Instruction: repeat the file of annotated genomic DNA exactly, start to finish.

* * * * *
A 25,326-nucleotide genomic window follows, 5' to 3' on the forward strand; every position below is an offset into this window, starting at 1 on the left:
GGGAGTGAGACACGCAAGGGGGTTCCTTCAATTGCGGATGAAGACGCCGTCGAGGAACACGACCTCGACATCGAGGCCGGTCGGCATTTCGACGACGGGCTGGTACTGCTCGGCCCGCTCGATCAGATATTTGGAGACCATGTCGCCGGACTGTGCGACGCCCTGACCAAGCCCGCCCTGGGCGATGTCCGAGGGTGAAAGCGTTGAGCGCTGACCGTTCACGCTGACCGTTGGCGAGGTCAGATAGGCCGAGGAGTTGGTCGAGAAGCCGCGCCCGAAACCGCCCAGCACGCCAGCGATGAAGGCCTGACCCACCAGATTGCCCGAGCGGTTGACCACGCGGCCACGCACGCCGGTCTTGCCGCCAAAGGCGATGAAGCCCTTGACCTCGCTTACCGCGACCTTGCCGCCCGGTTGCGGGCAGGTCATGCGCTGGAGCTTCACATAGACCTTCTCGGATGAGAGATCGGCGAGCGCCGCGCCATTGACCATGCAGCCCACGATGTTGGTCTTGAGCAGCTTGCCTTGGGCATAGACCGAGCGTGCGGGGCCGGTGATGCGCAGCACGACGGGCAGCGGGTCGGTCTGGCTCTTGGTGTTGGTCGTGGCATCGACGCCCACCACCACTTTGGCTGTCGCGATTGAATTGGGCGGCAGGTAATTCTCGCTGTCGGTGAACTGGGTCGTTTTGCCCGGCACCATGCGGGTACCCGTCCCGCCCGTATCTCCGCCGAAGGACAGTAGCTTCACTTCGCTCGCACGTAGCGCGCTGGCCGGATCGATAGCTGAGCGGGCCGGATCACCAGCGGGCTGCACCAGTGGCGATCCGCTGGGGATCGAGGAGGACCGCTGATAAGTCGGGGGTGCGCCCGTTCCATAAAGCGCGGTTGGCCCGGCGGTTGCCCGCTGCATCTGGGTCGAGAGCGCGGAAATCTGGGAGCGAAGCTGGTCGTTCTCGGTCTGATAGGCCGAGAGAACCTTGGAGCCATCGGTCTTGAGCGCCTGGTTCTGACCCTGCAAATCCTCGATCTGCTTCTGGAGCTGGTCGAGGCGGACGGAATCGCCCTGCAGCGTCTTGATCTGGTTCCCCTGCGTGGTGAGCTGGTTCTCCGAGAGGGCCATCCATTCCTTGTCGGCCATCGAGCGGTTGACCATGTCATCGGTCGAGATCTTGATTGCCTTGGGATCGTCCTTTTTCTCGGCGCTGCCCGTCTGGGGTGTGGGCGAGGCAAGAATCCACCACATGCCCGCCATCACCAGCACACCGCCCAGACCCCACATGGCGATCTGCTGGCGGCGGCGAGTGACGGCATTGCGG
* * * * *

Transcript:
A 25,326-nucleotide genomic window follows, 5' to 3' on the forward strand; every position below is an offset into this window, starting at 1 on the left:
GGGAGTGAGACACGCAAGGGGGTTCCTTCAATTGCGGATGAAGACGCCGTCGAGGAACACGACCTCGACATCGAGGCCGGTCGGCATTTCGACGACGGGCTGGTACTGCTCGGCCCGCTCGATCAGATATTTGGAGACCATGTCGCCGGACTGTGCGACGCCCTGACCAAGCCCGCCCTGGGCGATGTCCGAGGGTGAAAGCGTTGAGCGCTGACCGTTCACGCTGACCGTTGGCGAGGTCAGATAGGCCGAGGAGTTGGTCGAGAAGCCGCGCCCGAAACCGCCCAGCACGCCAGCGATGAAGGCCTGACCCACCAGATTGCCCGAGCGGTTGACCACGCGGCCACGCACGCCGGTCTTGCCGCCAAAGGCGATGAAGCCCTTGACCTCGCTTACCGCGACCTTGCCGCCCGGTTGCGGGCAGGTCATGCGCTGGAGCTTCACATAGACCTTCTCGGATGAGAGATCGGCGAGCGCCGCGCCATTGACCATGCAGCCCACGATGTTGGTCTTGAGCAGCTTGCCTTGGGCATAGACCGAGCGTGCGGGGCCGGTGATGCGCAGCACGACGGGCAGCGGGTCGGTCTGGCTCTTGGTGTTGGTCGTGGCATCGACGCCCACCACCACTTTGGCTGTCGCGATTGAATTGGGCGGCAGGTAATTCTCGCTGTCGGTGAACTGGGTCGTTTTGCCCGGCACCATGCGGGTACCCGTCCCGCCCGTATCTCCGCCGAAGGACAGTAGCTTCACTTCGCTCGCACGTAGCGCGCTGGCCGGATCGATAGCTGAGCGGGCCGGATCACCAGCGGGCTGCACCAGTGGCGATCCGCTGGGGATCGAGGAGGACCGCTGATAAGTCGGGGGTGCGCCCGTTCCATAAAGCGCGGTTGGCCCGGCGGTTGCCCGCTGCATCTGGGTCGAGAGCGCGGAAATCTGGGAGCGAAGCTGGTCGTTCTCGGTCTGATAGGCCGAGAGAACCTTGGAGCCATCGGTCTTGAGCGCCTGGTTCTGACCCTGCAAATCCTCGATCTGCTTCTGGAGCTGGTCGAGGCGGACGGAATCGCCCTGCAGCGTCTTGATCTGGTTCCCCTGCGTGGTGAGCTGGTTCTCCGAGAGGGCCATCCATTCCTTGTCGGCCATCGAGCGGTTGACCATGTCATCGGTCGAGATCTTGATTGCCTTGGGATCGTCCTTTTTCTCGGCGCTGCCCGTCTGGGGTGTGGGCGAGGCAAGAATCCACCACATGCCCGCCATCACCAGCACACCGCCCAGACCCCACATGGCGATCTGCTGGCGGCGGCGAGTGACGGCATTGCGG